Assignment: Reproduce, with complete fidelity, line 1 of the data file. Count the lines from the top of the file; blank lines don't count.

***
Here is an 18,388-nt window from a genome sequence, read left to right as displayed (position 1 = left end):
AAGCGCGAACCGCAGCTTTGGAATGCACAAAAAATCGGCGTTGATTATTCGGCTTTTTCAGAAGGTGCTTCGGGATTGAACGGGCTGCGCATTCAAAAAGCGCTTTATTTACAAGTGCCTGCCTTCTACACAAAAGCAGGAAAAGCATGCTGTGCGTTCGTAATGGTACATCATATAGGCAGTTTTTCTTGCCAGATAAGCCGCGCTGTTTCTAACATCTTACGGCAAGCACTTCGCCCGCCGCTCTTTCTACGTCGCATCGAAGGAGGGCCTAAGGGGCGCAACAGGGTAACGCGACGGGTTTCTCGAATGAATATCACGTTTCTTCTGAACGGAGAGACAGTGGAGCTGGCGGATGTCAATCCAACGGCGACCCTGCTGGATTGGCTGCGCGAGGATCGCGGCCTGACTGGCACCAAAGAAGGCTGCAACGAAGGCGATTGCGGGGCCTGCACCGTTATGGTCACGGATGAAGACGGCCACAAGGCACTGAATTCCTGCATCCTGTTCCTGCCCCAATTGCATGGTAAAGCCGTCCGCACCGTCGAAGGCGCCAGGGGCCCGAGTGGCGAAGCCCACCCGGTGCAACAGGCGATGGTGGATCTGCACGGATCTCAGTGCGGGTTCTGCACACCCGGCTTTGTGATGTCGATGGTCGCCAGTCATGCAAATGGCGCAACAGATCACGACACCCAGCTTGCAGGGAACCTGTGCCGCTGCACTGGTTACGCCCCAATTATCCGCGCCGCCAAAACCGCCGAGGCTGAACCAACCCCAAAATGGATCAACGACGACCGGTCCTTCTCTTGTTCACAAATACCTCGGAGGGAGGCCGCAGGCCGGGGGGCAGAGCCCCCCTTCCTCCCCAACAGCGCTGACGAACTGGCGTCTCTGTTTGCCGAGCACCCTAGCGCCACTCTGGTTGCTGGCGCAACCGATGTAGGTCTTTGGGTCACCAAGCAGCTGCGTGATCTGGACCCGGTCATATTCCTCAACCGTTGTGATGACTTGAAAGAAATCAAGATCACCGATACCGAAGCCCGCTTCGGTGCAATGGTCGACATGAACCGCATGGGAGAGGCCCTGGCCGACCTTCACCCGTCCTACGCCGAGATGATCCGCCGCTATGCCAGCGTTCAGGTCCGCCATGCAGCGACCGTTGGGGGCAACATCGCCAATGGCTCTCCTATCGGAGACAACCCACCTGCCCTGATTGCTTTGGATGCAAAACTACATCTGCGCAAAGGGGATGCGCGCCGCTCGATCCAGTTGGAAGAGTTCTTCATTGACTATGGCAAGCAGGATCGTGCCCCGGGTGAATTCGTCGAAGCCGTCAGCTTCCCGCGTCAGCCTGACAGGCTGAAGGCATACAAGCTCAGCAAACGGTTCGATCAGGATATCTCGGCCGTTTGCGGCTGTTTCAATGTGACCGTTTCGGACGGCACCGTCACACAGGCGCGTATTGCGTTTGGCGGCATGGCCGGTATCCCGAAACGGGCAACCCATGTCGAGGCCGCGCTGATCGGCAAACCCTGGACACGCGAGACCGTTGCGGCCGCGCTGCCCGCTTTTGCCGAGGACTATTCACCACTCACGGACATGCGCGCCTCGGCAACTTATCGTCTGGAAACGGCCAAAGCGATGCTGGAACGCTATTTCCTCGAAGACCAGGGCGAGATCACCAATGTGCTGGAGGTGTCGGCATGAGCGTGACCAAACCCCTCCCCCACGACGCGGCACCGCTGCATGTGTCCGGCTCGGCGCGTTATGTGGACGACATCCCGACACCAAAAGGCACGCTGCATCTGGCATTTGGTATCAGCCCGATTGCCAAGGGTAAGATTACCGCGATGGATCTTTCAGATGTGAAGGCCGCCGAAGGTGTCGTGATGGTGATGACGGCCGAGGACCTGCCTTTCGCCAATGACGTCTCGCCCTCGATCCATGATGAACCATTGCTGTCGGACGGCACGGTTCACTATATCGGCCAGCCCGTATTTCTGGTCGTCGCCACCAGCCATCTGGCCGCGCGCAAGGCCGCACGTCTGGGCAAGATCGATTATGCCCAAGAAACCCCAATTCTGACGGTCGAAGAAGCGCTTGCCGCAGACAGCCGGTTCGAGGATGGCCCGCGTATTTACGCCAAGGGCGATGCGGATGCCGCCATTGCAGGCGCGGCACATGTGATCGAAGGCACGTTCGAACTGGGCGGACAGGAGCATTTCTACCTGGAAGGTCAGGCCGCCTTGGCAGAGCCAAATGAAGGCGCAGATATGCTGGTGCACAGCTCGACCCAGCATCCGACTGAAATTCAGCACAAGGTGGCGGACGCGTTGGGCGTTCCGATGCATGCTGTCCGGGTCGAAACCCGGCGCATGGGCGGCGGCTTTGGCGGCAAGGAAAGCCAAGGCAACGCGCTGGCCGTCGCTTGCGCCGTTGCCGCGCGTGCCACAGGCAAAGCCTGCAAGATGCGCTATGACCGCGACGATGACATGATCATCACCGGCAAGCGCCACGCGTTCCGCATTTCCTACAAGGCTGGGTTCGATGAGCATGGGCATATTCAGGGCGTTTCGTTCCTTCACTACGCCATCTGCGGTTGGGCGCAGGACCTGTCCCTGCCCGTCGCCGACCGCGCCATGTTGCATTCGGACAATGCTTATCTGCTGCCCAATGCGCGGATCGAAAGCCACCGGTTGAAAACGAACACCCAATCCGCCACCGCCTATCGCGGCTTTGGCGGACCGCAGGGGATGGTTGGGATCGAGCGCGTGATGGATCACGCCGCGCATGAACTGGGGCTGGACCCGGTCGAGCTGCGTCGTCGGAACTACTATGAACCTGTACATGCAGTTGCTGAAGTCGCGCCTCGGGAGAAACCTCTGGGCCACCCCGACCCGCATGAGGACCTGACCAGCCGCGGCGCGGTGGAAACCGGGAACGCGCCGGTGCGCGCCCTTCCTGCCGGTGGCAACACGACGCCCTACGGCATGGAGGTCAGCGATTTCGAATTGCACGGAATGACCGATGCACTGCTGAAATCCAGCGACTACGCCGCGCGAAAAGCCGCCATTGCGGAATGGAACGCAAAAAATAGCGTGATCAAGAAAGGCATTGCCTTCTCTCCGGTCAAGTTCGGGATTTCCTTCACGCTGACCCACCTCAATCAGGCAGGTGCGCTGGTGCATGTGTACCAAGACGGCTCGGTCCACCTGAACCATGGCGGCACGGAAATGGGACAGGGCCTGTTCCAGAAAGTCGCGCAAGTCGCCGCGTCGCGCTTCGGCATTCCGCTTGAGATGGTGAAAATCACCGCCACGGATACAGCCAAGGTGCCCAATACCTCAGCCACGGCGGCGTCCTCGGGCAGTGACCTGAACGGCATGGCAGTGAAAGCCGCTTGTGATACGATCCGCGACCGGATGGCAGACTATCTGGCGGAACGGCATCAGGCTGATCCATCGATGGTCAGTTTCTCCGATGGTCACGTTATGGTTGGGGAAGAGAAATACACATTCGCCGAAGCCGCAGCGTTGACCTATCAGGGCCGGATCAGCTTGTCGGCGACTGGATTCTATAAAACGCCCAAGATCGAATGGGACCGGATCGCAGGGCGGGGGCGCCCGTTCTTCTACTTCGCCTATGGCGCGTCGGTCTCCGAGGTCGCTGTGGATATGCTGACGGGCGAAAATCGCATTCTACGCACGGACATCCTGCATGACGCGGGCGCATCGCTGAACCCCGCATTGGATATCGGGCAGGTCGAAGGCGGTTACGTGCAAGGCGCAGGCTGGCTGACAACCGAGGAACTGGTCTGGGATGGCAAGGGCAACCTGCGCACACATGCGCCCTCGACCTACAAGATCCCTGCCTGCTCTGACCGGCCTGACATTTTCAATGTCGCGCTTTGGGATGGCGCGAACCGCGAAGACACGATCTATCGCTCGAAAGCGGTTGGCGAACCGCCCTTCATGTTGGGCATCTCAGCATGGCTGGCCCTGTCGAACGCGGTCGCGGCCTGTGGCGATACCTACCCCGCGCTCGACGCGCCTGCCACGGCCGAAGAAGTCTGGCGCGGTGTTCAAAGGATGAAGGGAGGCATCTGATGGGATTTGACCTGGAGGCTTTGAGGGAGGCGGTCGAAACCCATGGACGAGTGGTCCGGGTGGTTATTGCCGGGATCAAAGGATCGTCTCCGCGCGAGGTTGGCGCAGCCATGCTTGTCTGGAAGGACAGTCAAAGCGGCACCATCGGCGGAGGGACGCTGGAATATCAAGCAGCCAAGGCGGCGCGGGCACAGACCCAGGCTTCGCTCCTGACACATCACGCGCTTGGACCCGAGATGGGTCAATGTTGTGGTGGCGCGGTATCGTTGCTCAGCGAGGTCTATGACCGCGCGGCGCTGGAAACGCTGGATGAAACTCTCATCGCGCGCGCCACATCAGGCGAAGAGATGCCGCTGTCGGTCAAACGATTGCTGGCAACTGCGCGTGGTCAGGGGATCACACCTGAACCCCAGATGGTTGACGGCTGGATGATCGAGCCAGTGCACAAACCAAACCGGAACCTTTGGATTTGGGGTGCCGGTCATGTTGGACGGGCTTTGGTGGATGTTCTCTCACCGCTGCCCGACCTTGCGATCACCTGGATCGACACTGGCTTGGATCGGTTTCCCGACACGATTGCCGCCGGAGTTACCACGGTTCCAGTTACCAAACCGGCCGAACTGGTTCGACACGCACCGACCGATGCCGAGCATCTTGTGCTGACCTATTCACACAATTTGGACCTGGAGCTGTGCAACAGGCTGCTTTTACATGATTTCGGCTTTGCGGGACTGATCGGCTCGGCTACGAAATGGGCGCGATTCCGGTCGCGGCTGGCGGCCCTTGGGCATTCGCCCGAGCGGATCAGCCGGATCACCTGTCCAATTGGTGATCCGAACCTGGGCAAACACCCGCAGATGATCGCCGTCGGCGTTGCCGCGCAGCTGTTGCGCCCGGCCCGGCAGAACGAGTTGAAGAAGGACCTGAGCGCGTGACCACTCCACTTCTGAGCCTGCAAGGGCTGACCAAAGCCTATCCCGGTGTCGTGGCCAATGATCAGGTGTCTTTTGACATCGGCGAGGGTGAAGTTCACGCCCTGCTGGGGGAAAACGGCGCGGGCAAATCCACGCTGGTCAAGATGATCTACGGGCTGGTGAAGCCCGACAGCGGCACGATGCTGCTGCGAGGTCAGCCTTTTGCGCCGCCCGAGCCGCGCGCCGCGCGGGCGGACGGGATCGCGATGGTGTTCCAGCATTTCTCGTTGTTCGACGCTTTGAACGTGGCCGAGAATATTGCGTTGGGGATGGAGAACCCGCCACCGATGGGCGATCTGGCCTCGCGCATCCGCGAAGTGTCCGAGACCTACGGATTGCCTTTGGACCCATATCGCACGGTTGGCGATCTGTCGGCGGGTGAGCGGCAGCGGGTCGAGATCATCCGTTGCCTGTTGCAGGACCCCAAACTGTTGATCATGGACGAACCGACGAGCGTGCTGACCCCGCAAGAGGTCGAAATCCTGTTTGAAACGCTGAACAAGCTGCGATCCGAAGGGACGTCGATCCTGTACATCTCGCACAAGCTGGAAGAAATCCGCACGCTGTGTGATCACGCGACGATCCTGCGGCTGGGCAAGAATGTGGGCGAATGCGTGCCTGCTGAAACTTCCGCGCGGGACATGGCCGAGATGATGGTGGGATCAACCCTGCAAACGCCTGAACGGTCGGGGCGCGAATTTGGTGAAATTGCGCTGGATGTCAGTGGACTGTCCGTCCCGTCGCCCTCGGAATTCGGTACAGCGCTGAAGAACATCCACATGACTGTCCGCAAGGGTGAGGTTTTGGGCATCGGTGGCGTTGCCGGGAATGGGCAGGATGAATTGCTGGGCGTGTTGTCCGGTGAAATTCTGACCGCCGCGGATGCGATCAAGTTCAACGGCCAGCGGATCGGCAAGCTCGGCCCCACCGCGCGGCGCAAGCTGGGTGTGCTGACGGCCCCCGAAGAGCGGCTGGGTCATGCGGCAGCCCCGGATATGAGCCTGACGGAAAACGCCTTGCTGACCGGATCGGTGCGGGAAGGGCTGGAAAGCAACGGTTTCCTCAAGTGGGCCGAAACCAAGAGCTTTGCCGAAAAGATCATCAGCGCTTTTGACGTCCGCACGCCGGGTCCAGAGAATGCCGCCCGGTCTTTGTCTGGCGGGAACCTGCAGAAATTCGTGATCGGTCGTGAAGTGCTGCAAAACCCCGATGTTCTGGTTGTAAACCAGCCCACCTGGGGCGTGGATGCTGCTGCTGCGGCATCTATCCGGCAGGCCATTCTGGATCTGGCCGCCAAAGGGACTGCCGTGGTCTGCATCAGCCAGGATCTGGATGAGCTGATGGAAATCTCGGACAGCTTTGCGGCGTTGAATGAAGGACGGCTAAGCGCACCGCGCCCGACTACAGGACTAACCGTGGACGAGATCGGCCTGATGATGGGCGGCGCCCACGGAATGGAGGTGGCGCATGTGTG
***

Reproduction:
Here is an 18,388-nt window from a genome sequence, read left to right as displayed (position 1 = left end):